You can, as Von-Neumann did in his classical treatise - Mathematical Foundations Of QM - work entirely in Hilbert Spaces, but it is neither as convenient or as beautiful as Dirac's treatment in his equally classical - Principles Of QM. Word of caution however - do not do what I did - read those books without a though understanding of modern QM as found in Ballentine. I know - it causes all sorts of issues - not the least of which is Ballentine explains, not in full rigorous detail mind you, the whole Rigged Hilbert Space vs Hilbert Space issue. You can get further detail on it all here:
    https://www.amazon.com/Quantum-Mechanics-Mathematicians-Graduate-Mathematics/dp/0821846302

    But again not until you are comfortable with Ballentine.

    So after all that whats the answer to your question - simply mathematical convenience. The real space is the space of vectors of finite dimension which isn't complete or any of those nice mathematical functional analysis things - we just extend it to have them by means of RHS's.

    Thanks
    Bill
     
    Last edited: Dec 8, 2017
  17. Dec 8, 2017 #16

    bhobba

    Staff: Mentor

    That my friend, is tied up with the important, but not often discussed Gleason's Theorem - see post 137:
    https://www.physicsforums.com/threads/the-born-rule-in-many-worlds.763139/page-7

    It's the reason for Born's rule which is the underlying principle for these things.

    But I get the feeling what you are asking is more than just the Born rule. - it transition probabilities in general eg spontaneous emission.

    Here is the paper that expalians that:
    http://www.physics.usu.edu/torre/3700_Spring_2015/What_is_a_photon.pdf

    The calculation of the probabilities is an example of Fermi's Golden Rule:
    https://en.wikipedia.org/wiki/Fermi's_golden_rule

    Thanks
    Bill
     
  18. Dec 10, 2017 #17
    Thanks for the detailed responses to my two questions. Here, I comment on the response to the one question
    Why is the probability of state transitions symmetric? i.e. P( S transitions to T) = P( T transitions to S )
    I read through the discussions on POVM, Gleason's Th, QFT and What is a photon, and Fermi's Golden Rule. I feel remiss in that I did not emphasise that the question was asked in the context of Hardy's paper, of deriving quantum physics from basic axioms/assumptions. For example, the concept of modelling states and measurements by operators on a Hilbert space, is a main goal of the paper. So, the formula Tr(S*T), which is clearly symmetric, can not be used to "explain" the symmetry of state transitions. I am looking for something more fundamental. For example, time reversibility does not seem to fit the bill. A special case of the question is:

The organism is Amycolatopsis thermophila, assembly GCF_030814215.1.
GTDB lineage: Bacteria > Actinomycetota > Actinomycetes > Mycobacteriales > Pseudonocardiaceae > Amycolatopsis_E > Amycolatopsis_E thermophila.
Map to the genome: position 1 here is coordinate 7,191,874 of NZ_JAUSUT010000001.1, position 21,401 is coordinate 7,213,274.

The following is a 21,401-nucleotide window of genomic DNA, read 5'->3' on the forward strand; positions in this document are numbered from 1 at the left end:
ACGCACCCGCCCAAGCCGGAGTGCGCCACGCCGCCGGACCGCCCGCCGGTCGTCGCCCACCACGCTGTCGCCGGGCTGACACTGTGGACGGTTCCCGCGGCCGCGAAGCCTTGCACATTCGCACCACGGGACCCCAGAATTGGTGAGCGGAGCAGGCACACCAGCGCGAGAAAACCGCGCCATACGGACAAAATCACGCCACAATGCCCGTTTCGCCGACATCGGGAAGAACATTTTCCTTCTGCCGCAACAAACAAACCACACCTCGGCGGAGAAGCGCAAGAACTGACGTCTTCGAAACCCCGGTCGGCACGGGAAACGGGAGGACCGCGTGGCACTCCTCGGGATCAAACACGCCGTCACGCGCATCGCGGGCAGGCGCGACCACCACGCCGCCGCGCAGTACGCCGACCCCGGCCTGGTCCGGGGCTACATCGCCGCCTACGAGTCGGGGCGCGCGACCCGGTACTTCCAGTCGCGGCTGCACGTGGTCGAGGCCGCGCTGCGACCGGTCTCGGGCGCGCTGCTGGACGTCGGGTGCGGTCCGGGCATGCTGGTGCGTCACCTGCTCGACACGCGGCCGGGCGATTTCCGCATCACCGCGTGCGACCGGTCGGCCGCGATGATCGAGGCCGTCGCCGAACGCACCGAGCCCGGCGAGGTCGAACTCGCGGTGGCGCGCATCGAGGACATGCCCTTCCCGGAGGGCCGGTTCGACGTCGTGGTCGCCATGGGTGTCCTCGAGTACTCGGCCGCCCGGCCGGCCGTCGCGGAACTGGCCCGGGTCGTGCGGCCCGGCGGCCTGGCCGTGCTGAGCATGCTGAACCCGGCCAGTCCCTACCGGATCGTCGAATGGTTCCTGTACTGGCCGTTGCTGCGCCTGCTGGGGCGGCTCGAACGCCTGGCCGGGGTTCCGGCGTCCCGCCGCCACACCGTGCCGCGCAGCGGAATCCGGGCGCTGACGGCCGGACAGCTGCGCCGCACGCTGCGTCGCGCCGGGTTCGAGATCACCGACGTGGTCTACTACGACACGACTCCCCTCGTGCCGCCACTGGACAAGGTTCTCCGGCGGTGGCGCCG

If S cannot transition to T, why cannot T transition to S?​
     
  19. Dec 10, 2017 #18

    bhobba

    Staff: Mentor

    Ahhh - got you now.

    That I don't think anyone really knows other than the obvious - similar arguments in classical physics ie disorder is much more probable than order leads to an arrow of time. At least I don't think anyone knows - could be wrong of course..

    Hardy doesn't go into it either - he simply notes what some reasonable axioms used to analyse the standard QM observational setup - preparation, transformation, measurement leads to.

    Thabks
    Bill
     
  20. Dec 10, 2017 #19
    Again, thanks for the detailed response. I appreciate the time it takes to do this. Here, I am commenting on the response to my question:
    Why is state space a closed subset of the ambient vector space? ​
    I do not understand what is meant by, "Well actually it isn't". For example, the Bloch sphere is a closed subset of R^4. I suspect I may have, again, not been sufficiently clear in my question. The question is asked in the context of Hardy's paper, which is concerned with finite dimensional QP (although Hardy does briefly discuss infinite dimensional QP in h is paper).
     
  21. Dec 10, 2017 #20

    bhobba

    Staff: Mentor

    Sorry - I was getting my terminology confused. Yes closure - for sure - I was thinking of other things like completeness.

    Closure is a trivial deduction from the principle of superposition. The space of all vectors of finite length is closed but not complete.

    Thanks
    Bill
     
Know someone interested in this topic? Share this thread via Reddit, Google+, Twitter, or Facebook

Have something to add?
Draft saved Draft deleted



Similar Discussions: Building on QP from 5 reasonable axioms
  1. Interpretations of QP (Replies: 30)

Loading...